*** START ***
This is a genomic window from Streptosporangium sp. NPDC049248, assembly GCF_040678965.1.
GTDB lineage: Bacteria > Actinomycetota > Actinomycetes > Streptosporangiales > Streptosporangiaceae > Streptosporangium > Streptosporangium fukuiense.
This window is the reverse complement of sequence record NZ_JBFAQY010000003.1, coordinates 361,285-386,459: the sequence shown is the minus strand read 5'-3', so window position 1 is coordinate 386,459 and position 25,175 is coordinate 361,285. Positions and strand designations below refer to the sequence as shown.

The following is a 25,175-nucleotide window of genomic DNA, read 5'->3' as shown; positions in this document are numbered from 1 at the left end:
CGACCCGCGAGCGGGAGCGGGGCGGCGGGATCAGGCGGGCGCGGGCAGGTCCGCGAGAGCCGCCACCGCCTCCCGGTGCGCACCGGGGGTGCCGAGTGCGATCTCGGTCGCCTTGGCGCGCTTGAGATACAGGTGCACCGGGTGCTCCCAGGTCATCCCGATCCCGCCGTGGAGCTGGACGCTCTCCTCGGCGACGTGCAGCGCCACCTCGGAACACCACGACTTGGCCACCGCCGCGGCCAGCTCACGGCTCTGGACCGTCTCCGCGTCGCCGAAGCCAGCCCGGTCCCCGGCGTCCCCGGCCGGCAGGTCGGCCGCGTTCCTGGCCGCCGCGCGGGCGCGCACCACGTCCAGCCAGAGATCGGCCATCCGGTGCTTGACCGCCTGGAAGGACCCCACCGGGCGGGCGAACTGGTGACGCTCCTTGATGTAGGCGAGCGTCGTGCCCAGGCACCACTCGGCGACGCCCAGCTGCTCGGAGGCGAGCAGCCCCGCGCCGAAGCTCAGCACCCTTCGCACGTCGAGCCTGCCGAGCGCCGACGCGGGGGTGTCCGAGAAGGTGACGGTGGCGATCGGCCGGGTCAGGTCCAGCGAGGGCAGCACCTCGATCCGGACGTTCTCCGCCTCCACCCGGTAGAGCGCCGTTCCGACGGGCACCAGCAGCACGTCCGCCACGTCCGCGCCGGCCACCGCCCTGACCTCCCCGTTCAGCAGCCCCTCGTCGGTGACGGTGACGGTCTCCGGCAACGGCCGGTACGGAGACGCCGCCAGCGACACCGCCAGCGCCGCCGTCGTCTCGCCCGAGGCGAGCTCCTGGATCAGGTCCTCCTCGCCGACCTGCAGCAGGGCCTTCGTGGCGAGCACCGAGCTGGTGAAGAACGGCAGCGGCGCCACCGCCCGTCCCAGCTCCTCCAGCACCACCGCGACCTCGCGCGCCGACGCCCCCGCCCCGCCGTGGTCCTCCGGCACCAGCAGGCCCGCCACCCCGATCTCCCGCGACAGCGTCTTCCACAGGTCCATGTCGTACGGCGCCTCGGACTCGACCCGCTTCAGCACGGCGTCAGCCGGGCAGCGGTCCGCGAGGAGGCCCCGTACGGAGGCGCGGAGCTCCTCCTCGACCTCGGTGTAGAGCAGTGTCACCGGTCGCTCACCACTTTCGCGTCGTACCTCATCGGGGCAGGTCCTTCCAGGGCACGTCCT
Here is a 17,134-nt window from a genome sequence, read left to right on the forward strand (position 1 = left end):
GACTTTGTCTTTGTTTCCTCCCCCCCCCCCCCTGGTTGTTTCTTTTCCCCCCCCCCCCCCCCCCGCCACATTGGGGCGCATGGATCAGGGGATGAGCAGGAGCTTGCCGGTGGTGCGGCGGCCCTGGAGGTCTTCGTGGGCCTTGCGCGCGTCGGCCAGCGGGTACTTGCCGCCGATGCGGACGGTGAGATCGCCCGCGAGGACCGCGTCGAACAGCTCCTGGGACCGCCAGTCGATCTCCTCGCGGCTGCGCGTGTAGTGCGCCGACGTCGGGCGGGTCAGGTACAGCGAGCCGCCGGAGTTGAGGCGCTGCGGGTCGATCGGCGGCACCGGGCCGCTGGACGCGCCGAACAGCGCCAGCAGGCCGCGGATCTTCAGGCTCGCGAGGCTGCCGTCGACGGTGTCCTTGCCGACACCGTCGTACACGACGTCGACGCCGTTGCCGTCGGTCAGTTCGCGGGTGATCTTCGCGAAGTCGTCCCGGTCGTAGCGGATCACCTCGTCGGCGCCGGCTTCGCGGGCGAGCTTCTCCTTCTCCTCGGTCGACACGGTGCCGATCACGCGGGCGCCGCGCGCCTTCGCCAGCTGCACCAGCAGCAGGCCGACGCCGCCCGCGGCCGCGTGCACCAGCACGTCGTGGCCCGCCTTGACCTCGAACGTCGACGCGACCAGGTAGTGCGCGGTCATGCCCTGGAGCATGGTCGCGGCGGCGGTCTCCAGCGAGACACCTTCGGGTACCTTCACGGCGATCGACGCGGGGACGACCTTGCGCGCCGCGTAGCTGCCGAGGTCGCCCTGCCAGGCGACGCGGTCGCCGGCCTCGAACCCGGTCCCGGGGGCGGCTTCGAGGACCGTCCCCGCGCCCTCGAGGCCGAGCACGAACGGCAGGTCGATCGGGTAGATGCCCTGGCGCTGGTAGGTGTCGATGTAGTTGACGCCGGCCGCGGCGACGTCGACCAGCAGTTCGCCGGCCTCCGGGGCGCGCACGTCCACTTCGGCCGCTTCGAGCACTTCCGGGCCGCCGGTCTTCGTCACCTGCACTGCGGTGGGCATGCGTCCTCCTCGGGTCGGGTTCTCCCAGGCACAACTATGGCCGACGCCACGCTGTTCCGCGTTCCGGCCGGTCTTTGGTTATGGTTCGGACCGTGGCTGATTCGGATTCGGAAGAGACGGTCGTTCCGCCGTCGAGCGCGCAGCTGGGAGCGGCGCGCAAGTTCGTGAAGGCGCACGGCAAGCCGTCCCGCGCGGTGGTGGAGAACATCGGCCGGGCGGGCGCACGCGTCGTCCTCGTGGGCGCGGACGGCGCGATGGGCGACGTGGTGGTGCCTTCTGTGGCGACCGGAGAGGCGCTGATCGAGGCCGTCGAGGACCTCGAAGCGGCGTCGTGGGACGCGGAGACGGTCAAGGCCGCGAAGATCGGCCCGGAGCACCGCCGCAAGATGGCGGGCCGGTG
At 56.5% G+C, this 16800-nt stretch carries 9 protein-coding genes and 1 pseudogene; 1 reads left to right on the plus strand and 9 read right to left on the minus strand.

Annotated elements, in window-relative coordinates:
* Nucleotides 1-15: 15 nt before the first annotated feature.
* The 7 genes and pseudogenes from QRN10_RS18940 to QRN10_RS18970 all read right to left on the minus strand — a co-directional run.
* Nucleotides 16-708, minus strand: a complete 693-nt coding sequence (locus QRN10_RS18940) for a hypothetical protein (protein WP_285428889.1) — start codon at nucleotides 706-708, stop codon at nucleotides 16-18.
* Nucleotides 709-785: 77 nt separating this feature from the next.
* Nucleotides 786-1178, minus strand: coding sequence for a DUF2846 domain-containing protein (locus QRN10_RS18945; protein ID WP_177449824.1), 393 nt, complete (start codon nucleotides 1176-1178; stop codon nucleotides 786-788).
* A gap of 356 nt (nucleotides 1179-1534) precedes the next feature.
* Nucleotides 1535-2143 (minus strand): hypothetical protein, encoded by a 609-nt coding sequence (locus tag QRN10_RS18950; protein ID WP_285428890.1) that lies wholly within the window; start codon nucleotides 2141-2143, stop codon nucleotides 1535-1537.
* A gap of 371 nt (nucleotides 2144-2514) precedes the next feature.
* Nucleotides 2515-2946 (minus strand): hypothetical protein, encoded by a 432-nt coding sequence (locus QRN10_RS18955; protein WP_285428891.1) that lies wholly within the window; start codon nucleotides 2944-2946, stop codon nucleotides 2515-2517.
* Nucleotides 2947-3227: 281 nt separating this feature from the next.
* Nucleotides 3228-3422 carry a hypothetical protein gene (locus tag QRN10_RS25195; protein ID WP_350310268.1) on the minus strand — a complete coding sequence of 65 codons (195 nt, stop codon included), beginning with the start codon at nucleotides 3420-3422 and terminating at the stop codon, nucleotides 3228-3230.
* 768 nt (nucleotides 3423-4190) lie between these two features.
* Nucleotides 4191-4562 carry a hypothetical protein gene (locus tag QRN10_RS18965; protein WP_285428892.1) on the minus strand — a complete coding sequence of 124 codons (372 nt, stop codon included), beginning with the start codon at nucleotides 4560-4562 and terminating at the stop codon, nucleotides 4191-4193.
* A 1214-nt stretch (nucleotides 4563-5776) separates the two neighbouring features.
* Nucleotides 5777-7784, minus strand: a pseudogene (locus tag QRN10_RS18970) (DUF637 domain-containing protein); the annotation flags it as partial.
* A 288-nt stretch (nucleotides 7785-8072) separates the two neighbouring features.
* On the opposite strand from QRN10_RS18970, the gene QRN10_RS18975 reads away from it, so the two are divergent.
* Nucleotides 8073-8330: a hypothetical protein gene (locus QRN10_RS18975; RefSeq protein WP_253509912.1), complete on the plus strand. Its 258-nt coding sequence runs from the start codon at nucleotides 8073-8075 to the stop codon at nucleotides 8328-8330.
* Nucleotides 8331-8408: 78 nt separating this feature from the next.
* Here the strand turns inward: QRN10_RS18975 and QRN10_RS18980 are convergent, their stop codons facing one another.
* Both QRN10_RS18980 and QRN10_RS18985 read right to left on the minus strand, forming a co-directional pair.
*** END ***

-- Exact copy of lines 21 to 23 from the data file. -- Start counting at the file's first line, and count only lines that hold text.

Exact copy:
* 768 nt (nucleotides 3423-4190) lie between these two features.
* Nucleotides 4191-4562 carry a hypothetical protein gene (locus tag QRN10_RS18965; protein WP_285428892.1) on the minus strand — a complete coding sequence of 124 codons (372 nt, stop codon included), beginning with the start codon at nucleotides 4560-4562 and terminating at the stop codon, nucleotides 4191-4193.
* A 1214-nt stretch (nucleotides 4563-5776) separates the two neighbouring features.